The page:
U.S. Capitol

Flags fly Tuesday in front of the U.S. Capitol in Washington on Jan. 1.

As noted in the Journal Star ("Census: Inequality grew in the heartland," Sept. 27), the level of income inequality is the highest it’s been in more than 50 years.

Sadly, this type of inequality also exists in the federal tax code, where the largest tax expenditures disproportionately benefit large corporations. Yet, the code taxes into poverty more than 5 million low-wage workers not raising children at home. And millions of children in low-income families are not eligible for the full Child Tax Credit (CTC).

Congress is considering another tax bill this fall with lots of benefits for businesses. After being ignored in the 2017 tax law, workers and families must not be passed over again.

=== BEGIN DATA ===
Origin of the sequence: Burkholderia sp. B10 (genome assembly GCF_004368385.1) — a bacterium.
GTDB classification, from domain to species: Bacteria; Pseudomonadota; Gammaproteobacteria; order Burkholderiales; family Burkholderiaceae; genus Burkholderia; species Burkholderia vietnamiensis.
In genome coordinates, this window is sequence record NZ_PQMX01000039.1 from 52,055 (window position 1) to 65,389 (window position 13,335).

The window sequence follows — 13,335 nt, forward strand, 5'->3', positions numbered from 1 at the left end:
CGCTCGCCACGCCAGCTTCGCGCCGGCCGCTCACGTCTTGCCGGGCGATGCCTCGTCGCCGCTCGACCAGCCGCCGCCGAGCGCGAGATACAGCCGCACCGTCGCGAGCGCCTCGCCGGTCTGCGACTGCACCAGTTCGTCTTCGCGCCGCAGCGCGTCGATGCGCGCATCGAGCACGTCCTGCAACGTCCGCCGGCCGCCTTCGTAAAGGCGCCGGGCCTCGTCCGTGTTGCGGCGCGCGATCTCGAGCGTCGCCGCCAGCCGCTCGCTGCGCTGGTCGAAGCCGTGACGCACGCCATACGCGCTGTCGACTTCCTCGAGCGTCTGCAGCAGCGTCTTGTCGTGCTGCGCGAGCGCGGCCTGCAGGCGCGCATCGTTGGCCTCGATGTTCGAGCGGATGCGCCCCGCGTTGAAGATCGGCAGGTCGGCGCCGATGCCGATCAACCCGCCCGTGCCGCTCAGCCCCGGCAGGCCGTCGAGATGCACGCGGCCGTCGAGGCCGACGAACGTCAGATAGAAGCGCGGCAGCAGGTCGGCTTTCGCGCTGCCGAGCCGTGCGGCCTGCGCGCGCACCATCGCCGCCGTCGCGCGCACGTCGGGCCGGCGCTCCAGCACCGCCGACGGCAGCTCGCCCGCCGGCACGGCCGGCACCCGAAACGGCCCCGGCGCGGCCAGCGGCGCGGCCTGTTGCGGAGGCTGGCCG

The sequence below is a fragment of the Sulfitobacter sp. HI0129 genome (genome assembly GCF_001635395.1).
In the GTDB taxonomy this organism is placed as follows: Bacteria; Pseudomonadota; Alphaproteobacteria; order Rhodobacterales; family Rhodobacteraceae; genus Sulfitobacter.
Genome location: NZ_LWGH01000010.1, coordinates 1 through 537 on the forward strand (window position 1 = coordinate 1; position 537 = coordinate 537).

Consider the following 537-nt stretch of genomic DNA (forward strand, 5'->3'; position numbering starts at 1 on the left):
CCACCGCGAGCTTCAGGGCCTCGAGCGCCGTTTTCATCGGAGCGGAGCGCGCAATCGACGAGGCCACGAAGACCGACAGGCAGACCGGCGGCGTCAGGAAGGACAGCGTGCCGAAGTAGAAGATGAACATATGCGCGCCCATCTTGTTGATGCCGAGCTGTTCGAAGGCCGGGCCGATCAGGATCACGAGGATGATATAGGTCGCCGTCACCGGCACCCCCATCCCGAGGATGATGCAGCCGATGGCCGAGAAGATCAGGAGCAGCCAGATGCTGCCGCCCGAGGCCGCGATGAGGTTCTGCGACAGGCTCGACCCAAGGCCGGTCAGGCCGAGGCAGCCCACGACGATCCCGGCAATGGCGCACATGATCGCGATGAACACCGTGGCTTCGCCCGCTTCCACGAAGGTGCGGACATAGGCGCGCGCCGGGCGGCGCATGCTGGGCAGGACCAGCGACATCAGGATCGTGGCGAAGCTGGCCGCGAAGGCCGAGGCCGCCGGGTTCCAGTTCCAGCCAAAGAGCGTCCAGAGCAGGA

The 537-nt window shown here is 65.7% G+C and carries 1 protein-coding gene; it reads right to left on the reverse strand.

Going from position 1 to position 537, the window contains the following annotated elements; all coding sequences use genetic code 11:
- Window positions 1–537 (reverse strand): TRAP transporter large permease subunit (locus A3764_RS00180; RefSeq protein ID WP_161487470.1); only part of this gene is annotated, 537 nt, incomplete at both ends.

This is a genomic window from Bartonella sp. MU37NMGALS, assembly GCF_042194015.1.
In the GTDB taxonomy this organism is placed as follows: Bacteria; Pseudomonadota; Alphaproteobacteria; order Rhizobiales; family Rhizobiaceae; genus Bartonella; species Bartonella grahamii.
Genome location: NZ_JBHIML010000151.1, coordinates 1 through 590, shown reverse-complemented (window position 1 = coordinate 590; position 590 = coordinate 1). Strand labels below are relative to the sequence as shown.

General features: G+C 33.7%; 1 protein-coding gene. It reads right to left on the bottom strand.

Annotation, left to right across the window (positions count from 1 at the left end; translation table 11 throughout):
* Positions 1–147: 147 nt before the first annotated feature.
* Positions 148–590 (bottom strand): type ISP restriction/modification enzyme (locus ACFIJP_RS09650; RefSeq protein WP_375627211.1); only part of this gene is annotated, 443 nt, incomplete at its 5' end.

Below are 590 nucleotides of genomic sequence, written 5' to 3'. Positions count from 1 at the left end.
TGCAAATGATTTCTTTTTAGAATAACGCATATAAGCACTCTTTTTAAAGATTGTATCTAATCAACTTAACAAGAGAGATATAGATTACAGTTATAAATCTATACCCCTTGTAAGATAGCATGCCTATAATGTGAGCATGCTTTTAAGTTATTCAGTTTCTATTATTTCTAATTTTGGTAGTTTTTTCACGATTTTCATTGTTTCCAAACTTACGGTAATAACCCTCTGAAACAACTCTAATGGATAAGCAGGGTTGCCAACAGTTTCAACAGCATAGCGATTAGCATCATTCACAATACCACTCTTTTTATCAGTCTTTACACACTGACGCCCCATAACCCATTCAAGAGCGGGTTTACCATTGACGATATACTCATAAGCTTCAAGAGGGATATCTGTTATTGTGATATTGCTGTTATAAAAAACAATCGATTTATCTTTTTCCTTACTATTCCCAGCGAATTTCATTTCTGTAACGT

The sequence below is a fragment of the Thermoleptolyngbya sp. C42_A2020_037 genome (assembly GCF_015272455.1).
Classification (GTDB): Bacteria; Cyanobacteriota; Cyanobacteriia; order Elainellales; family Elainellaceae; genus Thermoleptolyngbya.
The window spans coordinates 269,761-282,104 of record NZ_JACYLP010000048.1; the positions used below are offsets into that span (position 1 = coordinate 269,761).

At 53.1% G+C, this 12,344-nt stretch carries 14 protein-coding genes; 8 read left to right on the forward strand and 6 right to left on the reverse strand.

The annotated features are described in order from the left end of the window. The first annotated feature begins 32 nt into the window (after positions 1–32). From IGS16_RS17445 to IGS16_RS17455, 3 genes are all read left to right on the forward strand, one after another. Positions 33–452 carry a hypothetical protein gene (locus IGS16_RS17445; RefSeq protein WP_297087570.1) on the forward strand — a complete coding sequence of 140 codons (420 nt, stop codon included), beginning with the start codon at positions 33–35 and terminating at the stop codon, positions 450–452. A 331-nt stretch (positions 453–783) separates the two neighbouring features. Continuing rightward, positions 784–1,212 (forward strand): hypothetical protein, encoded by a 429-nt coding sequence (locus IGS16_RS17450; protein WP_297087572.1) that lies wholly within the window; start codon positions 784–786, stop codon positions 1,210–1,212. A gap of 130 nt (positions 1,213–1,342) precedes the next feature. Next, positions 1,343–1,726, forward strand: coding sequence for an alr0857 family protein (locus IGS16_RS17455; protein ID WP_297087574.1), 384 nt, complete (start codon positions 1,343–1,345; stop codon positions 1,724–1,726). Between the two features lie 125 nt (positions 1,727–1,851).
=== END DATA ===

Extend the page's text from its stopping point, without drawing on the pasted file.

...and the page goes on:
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The Earned Income Tax Credit (EITC) and CTC are pro-work, pro-family tax credits for people working in low-wage jobs. Together, they lifted 7.9 million Americans above the poverty line in 2018, according to the Center for Budget and Policy Priorities. Expanding the EITC and CTC would ensure our tax code supports low-income Americans struggling to make ends meet.

I urge our members of Congress -- Reps. Jeff Fortenberry, Don Bacon and Adrian Smith, along with Sens. Deb Fischer and Ben Sasse -- to uphold the principle that no business tax breaks should be extended or expanded without also expanding the EITC and CTC in the same bill.

Jamy Rentschler, Lincoln

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